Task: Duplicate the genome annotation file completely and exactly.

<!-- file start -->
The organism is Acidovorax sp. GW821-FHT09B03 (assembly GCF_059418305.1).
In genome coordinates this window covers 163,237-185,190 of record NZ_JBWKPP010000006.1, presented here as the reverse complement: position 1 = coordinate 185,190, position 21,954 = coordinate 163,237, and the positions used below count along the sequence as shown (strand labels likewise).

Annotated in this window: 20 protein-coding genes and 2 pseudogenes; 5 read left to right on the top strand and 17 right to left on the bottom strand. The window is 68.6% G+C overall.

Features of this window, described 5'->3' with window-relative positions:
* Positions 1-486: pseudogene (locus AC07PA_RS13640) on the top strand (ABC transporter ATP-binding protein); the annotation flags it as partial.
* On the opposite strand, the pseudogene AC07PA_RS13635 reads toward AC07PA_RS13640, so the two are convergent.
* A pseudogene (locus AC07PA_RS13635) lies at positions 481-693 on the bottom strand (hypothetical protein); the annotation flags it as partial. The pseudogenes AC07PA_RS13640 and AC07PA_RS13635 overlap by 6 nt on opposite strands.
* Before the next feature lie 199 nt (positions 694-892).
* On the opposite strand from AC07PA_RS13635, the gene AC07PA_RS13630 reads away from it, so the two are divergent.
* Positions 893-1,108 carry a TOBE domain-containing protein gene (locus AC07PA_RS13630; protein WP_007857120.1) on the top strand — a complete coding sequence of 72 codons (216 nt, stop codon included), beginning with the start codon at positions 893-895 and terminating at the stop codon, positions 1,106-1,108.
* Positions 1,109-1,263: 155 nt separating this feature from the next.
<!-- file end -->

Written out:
The organism is Acidovorax sp. GW821-FHT09B03 (assembly GCF_059418305.1).
In genome coordinates this window covers 163,237-185,190 of record NZ_JBWKPP010000006.1, presented here as the reverse complement: position 1 = coordinate 185,190, position 21,954 = coordinate 163,237, and the positions used below count along the sequence as shown (strand labels likewise).

Annotated in this window: 20 protein-coding genes and 2 pseudogenes; 5 read left to right on the top strand and 17 right to left on the bottom strand. The window is 68.6% G+C overall.

Features of this window, described 5'->3' with window-relative positions:
* Positions 1-486: pseudogene (locus AC07PA_RS13640) on the top strand (ABC transporter ATP-binding protein); the annotation flags it as partial.
* On the opposite strand, the pseudogene AC07PA_RS13635 reads toward AC07PA_RS13640, so the two are convergent.
* A pseudogene (locus AC07PA_RS13635) lies at positions 481-693 on the bottom strand (hypothetical protein); the annotation flags it as partial. The pseudogenes AC07PA_RS13640 and AC07PA_RS13635 overlap by 6 nt on opposite strands.
* Before the next feature lie 199 nt (positions 694-892).
* On the opposite strand from AC07PA_RS13635, the gene AC07PA_RS13630 reads away from it, so the two are divergent.
* Positions 893-1,108 carry a TOBE domain-containing protein gene (locus AC07PA_RS13630; protein WP_007857120.1) on the top strand — a complete coding sequence of 72 codons (216 nt, stop codon included), beginning with the start codon at positions 893-895 and terminating at the stop codon, positions 1,106-1,108.
* Positions 1,109-1,263: 155 nt separating this feature from the next.